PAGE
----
Austin, Texas is known for live music, drinking on 6th street, The University of Texas (Hook ’em Horns!), and…television? Four year ago, Co-founders Caitlin McFarland and Emily Gipso, both of the television industry, decided to create a festival that celebrated the short happy medium so many folks spend their time watching. Now in it’s 4th year (or Season as they say), ATX Television Festival gathered TV fans from across the United States of America for a long weekend of panel discussions, screenings, and local color.
Having traveled the convention circuit for many years (and still having nightmares about the crush of people at San Diego Comic Con International), I wasn’t sure what to expect from a convention deep in the heart of Texas. The majority of the panelists and badge holders are not native to Texas, although many residents of Austin made sure to attend.
The Intercontinental Stephen F. Austin Hotel served as base of operations for the festival, as well as one of the venues. The rest of the venues could be found in theaters such as two local locations of The Alamo Draft House Cinema and the Paramount and State Theater. All were within walking distance, and despite the muggy heat of a hot Austin weekend, the walks weren’t bad. That was important thanks to the difficulties of parking in Austin. Parking in Austin, like Los Angeles, is limited and will cost you. Some lots charged a low rate all day, and those quickly filled up, while others ended up being a steep $24 for 5 hours without the option of valet. Alamo Drafthouse helped numb the pain of parking with themed drinks, such as The Dusk, The Dawn and the Lorelai.
What sets ATX Television Festival apart from other festivals and conventions I’ve been to are the volunteers and the organization. In my experience, whenever I had a question, a volunteer had an answer. Registration was quick and painless, and when I questioned where a particular theater was I was not given a blank expression, but an answer. On top of all this, the volunteers were polite! Our badges said “Y’all” and panels were small enough to be intimate but not so small that they felt empty.
While there were many fan-favorite TV shows at the festival, no panel was more talked about than the Gilmore Girls 15th Anniversary Panel. Due to a glitch in the ATX fastpass system through PreKindle , tickets for this went quickly and the site crashed for other panels. Attendees included Amy Sherman Palladino, Lauren Graham, Alexis Bledel, Kelly Bishop, Scott Patterson, Keiko Agena, Liza Weil, Jared Padalecki, Matt Czuchry, Yanic Truesdale, Liz Torres, Jackson Douglas, Todd Lowe, John Cabrera, Danny Strong, Daniel Palladino, Milo Ventimiglia. Sadly, the first person to confirm his attendance, Edward Hermann passed away and was unable to attend. In his honor, his chair was left empty. The best “Rory” boyfriend was decided and fans received a chance to see what the actors are up to now. For those (like myself) who were unable to get in due to the line wrapped around the block for this panel, Entertainment Weekly has an edited version of panel footage here.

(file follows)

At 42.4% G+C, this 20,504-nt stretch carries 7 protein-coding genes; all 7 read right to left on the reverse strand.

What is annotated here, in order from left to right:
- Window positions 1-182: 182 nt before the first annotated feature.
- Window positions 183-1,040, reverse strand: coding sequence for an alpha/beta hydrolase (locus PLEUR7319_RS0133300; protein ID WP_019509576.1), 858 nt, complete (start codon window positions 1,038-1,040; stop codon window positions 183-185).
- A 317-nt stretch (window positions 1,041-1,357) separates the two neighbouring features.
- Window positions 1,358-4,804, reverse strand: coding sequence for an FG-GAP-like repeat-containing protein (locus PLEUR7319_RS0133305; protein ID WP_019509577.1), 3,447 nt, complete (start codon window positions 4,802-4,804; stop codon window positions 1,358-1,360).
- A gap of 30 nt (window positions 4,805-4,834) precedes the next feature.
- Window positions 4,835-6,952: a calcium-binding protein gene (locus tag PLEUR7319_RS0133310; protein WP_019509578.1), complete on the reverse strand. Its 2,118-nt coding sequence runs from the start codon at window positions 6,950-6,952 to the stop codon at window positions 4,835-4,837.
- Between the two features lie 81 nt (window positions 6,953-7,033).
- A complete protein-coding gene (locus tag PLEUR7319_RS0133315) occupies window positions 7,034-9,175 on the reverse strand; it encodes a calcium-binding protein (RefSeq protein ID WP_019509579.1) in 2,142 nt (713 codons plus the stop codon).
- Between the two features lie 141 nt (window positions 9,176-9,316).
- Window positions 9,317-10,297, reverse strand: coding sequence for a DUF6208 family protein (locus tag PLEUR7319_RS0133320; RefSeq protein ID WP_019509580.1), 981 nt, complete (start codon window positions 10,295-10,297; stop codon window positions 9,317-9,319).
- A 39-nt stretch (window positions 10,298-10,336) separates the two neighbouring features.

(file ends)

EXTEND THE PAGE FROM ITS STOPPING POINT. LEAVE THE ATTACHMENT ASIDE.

My two favorite panels were for the El Rey/Mirimax From Dusk Til Dawn: The Series and Hannibal. Hannibal was one of the second panels to fill up thanks to the fast pass system, due to the fact that show runner Bryan Fuller was in attendance.
The first and second episodes of Season 3 of Hannibal were played on the big screen. If you could handle gagging while watching a quick flashback of Hannibal and Gideon from Seasons 2, it was easy to fall in love with the con artist fairy tale that is unfolding with Bedelia (Gillian Anderson) and Hannibal (Mad Mikkelson) playing house in Italy under an elaborate ruse. The second episode began to answer many questions that fans had struggled with after the Season 2 finale, chiefly who is still alive after the Hannibal rampage. You will want to rewatch the end of Season 2 if you haven’t prepped for Season 3 yet. Bryan Fuller was funny, twisted and spoke passionately of his visual influences, such as The Hunger and
classic Universal Horror films. He also jokingly mentioned his desire to have David Bowie as a side character. Sadly, he did announce that the comic version of Pushing Daisies, one of his other better known shows, died when WildStorm was purchased by DC. The sound and visual quality of Hannibal is crucial, and Bryan Fuller certainly has the talent to bring both of these out, even when the screen is movie sized. Here’s hoping for another season when this one finished.
El Rey and Miramax’s From Dusk Til Dawn: The Series panel showed the premiere of Season 2, although it doesn’t air on
television until the end of August. Nearly the entire acting staff, including Robert Rodriguez, was in the audience for the screening and cheerfully answered questions from a moderator on stage. Sadly, Danny Trejo was not in appearance for the panel, but make sure to look out for him in Season 2. El Rey and Miramax also provided attendees with a gift bag including a t-shirt, a blood-juice pack and fake blood capsules to frighten your family and friends.
In all honesty, I wish most conventions and festivals could be like the ATX Television Festival. With polite staff, witty panelists and a wonderful array of show from Rick and Morty to The Gilmore Girls, the festival catered to a wide variety of TV show watchers. I will definitely be back for Season 5 of the festival.